SYDNEY • Australian Nick Kyrgios has criticised the ATP Tour's decision to trial off-court coaching, saying on Wednesday that the beauty of the sport where players had to figure things out on their own was being taken away.
The ATP will trial off-court coaching in the second half of the year, with players set to receive instructions in qualifying and main draw matches in tournaments including the US Open and the season-ending ATP Finals.
Patrick Mouratoglou, who coached Serena Williams and now coaches Simona Halep, congratulated the ATP for "legalising a practice that has been going on at almost every match for decades" but Kyrgios said he opposed the move.
"Completely disagree. Loses one of the only unique traits that no other sport had," he tweeted.
"The player had to figure out things on his own. That was the beauty of it.
"What happens if a high-profile player versus a low ranked player who doesn't have or (cannot) afford a coach?"
The trial commences from the week of July 11 and will run until the ATP Finals in November.
Mouratoglou was involved in an infamous incident of off-court coaching at the 2018 US Open final when Williams was given a warning for a coaching violation.
He had gestured in the stands during the dramatic decider against eventual winner Naomi Osaka.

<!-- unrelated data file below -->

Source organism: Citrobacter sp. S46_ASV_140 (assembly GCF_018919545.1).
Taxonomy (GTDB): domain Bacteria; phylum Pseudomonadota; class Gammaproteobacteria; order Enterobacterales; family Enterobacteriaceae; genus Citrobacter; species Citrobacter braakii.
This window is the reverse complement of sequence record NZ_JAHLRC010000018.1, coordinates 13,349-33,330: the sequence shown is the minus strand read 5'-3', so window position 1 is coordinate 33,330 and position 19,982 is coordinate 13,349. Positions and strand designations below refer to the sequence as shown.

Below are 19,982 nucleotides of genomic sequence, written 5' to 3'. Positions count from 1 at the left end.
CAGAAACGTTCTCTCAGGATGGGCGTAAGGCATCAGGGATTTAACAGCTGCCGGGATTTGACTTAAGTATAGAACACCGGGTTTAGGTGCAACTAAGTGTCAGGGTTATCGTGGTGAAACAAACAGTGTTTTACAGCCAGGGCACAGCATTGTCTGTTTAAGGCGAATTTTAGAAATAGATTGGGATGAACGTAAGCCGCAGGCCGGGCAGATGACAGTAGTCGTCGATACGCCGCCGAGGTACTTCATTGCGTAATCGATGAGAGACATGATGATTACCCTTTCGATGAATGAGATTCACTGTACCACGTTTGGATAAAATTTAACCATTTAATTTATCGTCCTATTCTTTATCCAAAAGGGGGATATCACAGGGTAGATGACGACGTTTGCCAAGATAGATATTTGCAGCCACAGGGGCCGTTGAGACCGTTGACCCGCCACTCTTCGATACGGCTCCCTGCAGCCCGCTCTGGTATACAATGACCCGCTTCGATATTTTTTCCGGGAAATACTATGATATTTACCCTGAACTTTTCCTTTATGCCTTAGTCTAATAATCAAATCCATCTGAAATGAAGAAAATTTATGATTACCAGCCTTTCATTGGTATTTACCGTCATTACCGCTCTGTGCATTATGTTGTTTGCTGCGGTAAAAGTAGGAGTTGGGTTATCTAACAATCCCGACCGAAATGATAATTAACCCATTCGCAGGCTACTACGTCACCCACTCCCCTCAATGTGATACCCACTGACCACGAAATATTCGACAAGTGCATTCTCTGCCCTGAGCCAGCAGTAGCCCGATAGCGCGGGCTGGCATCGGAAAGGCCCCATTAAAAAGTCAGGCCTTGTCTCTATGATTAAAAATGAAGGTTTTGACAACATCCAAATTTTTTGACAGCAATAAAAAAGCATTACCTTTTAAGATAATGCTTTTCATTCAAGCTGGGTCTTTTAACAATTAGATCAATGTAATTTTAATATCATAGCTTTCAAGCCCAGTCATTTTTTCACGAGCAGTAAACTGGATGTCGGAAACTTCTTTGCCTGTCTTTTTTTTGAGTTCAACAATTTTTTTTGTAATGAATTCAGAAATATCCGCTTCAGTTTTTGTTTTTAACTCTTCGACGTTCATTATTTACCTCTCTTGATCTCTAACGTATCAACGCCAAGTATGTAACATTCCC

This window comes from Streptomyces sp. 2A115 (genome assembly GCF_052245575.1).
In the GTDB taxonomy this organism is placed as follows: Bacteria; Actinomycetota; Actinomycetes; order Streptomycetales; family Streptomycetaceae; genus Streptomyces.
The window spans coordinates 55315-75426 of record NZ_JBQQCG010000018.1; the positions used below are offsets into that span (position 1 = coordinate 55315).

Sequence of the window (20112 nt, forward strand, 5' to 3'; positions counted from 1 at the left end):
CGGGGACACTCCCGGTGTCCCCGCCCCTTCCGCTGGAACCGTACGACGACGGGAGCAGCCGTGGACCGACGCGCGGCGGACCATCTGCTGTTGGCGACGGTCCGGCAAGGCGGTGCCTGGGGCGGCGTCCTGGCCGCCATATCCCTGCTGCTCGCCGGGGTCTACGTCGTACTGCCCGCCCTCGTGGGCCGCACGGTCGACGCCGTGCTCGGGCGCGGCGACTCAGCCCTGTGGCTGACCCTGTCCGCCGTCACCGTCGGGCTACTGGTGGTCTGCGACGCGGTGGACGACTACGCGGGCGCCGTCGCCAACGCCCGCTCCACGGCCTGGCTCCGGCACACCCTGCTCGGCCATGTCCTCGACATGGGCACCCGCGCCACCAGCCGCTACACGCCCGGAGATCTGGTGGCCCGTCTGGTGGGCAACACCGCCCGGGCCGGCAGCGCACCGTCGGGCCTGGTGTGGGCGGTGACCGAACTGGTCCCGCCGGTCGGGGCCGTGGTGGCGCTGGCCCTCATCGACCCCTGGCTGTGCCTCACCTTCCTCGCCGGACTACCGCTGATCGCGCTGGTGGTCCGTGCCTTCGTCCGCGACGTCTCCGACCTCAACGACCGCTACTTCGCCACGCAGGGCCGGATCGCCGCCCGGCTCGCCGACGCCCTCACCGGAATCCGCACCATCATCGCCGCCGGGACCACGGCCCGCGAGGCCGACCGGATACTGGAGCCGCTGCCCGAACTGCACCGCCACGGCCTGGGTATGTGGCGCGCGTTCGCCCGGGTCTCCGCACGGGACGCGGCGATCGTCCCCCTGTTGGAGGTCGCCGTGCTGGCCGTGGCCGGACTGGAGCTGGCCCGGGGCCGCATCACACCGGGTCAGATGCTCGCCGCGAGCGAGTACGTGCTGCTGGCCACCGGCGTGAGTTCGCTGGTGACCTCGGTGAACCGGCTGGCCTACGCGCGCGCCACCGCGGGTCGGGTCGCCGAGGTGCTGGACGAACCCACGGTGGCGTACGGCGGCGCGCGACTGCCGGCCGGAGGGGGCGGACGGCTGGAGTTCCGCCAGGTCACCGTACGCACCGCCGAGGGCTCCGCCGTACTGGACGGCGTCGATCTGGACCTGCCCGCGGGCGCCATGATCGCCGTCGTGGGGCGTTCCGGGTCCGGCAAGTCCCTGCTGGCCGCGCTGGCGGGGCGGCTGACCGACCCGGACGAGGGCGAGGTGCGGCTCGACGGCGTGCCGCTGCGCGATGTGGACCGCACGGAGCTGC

But the 52-year-old coach said later that he would do it again, describing it as the "most stupid rule" as nobody was penalised.
Meanwhile, firebrand Kyrgios has been backed by tennis great Chris Evert to finally deliver on the promise he has flashed throughout his turbulent career when he brings his powerful game to the grass courts of Wimbledon next week.
While the hugely talented Australian often bamboozles opponents with an array of incredible shots, his antics on the court and run-ins with umpires have often dominated the headlines and he has yet to win a Grand Slam title.
But American Evert, who last month finished chemotherapy for stage one ovarian cancer, said she has been impressed by what she has seen from the 27-year-old.
"I've been watching him a lot since I've been bedridden with Covid," the 18-time Slam champion said on Wednesday.
"I feel like since the Australian Open, where he won the doubles title and he had that match with (Daniil) Medvedev, something clicked in him because lately when I see him play, he seems more committed in his game.
"Yes, we still see the occasional arguing with the umpire, but it's not happening as much. He seems fitter and like he has belief in himself now."